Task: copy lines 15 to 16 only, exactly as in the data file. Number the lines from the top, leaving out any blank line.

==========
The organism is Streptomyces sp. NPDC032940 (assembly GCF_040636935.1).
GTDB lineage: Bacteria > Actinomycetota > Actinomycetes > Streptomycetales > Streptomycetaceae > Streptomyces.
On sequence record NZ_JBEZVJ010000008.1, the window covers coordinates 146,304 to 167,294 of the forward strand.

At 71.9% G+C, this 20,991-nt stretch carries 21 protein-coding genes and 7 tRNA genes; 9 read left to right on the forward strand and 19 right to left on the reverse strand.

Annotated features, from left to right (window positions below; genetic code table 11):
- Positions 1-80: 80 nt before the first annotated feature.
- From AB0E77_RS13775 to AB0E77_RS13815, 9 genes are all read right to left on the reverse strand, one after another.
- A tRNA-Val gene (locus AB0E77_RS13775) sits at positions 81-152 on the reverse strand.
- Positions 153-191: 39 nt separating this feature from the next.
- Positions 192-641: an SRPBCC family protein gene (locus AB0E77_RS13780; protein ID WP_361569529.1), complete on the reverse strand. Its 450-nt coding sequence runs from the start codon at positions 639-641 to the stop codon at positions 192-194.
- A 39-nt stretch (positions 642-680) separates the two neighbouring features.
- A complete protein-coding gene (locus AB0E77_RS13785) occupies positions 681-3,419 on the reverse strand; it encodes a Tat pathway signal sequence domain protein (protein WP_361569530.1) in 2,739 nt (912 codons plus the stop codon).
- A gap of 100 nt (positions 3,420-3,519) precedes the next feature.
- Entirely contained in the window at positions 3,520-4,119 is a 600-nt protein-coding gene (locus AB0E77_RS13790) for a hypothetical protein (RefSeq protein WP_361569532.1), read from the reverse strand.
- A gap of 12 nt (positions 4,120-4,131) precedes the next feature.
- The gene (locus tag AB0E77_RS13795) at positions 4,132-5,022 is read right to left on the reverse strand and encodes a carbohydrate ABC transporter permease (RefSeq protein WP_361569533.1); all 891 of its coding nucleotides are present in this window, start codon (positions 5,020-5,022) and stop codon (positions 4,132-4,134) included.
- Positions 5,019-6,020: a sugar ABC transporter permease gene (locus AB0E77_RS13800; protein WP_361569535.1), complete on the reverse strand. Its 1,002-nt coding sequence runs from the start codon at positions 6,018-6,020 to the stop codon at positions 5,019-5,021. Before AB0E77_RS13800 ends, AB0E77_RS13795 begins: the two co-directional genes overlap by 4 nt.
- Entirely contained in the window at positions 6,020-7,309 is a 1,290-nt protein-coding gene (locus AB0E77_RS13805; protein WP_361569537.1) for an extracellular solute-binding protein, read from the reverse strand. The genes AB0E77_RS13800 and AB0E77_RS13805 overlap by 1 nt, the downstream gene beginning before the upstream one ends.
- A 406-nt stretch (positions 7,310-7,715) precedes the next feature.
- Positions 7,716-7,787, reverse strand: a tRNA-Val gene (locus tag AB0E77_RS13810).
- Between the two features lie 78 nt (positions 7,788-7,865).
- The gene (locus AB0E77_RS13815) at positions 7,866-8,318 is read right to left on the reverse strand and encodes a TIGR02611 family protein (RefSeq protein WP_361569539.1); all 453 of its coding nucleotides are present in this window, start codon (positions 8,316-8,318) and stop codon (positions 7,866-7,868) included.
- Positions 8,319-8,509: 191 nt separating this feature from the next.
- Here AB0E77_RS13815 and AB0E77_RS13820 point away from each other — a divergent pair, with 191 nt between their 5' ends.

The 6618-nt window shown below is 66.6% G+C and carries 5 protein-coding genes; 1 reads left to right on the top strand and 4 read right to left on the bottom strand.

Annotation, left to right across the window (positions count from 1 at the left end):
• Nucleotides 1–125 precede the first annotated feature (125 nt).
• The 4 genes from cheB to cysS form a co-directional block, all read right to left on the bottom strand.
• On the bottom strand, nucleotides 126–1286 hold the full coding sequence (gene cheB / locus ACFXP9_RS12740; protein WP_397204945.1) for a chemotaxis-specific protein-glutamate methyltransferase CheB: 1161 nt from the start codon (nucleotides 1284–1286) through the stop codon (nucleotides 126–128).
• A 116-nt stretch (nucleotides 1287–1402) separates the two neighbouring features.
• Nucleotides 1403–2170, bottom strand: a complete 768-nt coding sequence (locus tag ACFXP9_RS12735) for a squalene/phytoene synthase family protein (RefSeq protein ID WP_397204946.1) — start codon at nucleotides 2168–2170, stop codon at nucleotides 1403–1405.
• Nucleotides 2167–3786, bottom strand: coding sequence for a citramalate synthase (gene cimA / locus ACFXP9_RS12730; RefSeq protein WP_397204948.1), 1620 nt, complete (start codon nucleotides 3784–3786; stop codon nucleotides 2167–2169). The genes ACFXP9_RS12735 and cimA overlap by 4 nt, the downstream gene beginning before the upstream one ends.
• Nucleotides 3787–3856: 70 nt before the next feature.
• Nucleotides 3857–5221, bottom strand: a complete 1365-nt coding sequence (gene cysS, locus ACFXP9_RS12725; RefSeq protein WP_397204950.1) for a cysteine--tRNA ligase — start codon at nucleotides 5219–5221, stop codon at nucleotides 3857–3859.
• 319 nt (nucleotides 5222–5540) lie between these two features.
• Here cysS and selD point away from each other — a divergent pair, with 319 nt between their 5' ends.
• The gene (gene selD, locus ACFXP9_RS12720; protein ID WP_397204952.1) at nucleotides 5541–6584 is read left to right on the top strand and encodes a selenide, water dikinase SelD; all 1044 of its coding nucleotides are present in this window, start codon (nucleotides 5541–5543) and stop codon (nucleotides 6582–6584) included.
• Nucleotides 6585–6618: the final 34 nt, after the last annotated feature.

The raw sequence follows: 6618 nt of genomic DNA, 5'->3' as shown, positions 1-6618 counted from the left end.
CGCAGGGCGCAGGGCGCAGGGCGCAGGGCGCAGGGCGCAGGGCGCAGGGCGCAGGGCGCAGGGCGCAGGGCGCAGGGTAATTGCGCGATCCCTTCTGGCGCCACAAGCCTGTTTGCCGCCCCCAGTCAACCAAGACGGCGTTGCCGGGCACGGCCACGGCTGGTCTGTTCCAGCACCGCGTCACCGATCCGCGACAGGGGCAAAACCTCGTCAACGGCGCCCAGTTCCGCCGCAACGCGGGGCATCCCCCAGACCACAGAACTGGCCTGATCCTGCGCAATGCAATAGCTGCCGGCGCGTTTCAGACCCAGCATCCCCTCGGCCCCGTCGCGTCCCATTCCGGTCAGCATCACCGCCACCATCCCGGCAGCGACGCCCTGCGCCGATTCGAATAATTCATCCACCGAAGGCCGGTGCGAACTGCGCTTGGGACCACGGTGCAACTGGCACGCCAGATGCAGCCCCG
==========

- A gap of 12 nt (positions 4,120-4,131) precedes the next feature.
- The gene (locus tag AB0E77_RS13795) at positions 4,132-5,022 is read right to left on the reverse strand and encodes a carbohydrate ABC transporter permease (RefSeq protein WP_361569533.1); all 891 of its coding nucleotides are present in this window, start codon (positions 5,020-5,022) and stop codon (positions 4,132-4,134) included.